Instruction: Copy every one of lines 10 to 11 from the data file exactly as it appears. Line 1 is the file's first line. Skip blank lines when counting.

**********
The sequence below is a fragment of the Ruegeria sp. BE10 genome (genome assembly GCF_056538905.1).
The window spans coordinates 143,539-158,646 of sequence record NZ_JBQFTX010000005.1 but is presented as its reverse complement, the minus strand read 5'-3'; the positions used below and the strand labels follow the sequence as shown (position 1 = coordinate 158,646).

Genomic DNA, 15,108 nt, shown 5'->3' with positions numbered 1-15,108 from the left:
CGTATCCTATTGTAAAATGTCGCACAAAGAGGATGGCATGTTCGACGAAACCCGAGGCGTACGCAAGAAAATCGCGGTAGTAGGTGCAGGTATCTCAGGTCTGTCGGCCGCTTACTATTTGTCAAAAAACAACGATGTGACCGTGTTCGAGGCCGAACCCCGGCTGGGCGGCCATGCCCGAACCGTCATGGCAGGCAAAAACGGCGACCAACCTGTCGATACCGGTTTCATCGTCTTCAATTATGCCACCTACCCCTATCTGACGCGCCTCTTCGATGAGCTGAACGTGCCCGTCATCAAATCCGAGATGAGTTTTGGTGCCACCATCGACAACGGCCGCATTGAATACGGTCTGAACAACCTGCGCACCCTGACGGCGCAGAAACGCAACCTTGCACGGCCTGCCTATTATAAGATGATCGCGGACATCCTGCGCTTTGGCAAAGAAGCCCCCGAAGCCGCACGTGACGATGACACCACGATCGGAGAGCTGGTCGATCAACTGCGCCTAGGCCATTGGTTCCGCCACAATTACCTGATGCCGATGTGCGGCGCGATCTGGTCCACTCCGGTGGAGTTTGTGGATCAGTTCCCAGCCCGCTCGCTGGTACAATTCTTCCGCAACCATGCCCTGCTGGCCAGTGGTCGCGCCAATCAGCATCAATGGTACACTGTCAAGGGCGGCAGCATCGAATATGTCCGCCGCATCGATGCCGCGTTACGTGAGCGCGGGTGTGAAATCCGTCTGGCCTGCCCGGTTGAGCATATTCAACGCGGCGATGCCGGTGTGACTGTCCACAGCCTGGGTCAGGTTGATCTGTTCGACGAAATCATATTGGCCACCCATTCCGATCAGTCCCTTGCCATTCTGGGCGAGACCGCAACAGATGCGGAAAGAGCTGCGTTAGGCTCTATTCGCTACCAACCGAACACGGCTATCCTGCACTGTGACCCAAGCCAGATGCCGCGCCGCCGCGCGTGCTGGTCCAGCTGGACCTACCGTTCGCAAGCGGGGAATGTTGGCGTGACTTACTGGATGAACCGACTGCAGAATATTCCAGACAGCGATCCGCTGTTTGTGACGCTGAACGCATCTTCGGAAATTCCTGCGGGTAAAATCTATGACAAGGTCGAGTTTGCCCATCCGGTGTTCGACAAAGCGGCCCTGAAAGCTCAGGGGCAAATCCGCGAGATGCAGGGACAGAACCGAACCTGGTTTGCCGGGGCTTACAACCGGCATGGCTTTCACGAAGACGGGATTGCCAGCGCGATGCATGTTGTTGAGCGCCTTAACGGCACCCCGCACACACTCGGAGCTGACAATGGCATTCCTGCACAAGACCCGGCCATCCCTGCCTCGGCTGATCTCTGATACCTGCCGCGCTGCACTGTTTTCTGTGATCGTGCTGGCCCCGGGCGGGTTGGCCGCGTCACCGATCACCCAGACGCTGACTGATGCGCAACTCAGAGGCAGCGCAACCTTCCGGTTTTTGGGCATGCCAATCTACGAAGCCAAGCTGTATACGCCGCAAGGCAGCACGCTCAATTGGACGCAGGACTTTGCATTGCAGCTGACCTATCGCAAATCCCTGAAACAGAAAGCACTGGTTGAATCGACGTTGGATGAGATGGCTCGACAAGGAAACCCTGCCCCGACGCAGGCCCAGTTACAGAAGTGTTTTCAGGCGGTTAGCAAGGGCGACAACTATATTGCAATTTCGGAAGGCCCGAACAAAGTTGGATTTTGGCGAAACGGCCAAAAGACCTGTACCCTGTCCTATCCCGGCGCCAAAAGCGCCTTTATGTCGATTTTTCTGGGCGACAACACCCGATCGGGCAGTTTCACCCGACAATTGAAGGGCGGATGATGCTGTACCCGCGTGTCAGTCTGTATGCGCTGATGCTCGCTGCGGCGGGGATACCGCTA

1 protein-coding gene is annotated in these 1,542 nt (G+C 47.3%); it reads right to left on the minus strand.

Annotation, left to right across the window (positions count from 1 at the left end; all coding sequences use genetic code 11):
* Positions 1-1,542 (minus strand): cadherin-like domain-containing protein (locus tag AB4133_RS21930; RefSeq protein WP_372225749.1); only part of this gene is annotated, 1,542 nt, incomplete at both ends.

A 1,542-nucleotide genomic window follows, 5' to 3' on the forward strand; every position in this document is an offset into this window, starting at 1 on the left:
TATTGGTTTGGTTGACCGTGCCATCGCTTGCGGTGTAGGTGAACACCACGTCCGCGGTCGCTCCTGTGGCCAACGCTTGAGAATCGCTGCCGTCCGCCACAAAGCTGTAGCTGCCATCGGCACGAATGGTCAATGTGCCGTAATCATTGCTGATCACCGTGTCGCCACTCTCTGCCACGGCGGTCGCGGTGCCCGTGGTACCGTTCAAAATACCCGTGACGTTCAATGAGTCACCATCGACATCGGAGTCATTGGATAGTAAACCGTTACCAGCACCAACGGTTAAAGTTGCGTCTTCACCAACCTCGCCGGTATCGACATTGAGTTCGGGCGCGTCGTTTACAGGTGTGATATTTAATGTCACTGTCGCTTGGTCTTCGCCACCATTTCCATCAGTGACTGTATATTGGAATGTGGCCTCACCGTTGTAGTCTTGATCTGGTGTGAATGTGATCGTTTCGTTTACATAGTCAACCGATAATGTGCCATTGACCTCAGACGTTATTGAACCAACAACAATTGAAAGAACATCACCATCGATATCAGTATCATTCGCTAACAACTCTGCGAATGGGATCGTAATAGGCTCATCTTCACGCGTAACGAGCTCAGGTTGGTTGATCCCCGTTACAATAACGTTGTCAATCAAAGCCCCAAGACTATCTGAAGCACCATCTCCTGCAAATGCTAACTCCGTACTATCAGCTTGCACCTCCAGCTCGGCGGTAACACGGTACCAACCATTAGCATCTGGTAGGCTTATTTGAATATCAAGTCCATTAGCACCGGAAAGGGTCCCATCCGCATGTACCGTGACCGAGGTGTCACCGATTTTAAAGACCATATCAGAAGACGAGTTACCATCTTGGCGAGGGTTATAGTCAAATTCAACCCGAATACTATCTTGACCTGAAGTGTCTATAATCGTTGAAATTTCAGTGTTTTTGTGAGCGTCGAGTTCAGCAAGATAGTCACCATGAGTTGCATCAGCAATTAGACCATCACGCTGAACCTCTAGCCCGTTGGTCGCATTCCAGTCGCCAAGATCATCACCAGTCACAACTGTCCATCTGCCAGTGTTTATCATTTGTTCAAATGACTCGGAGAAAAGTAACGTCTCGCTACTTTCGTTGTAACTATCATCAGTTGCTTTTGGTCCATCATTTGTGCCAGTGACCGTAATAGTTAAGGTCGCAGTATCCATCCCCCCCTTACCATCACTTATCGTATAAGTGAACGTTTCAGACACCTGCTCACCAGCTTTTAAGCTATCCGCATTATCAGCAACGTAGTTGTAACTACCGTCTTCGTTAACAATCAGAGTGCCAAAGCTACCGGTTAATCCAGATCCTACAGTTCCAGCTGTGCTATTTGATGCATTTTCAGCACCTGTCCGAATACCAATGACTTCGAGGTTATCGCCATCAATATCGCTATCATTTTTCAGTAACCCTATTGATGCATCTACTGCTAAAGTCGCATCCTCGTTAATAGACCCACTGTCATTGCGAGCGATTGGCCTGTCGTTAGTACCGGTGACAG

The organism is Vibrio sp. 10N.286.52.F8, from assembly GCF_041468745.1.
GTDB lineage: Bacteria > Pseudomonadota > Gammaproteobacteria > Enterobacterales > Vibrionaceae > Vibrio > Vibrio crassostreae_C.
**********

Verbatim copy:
The organism is Vibrio sp. 10N.286.52.F8, from assembly GCF_041468745.1.
GTDB lineage: Bacteria > Pseudomonadota > Gammaproteobacteria > Enterobacterales > Vibrionaceae > Vibrio > Vibrio crassostreae_C.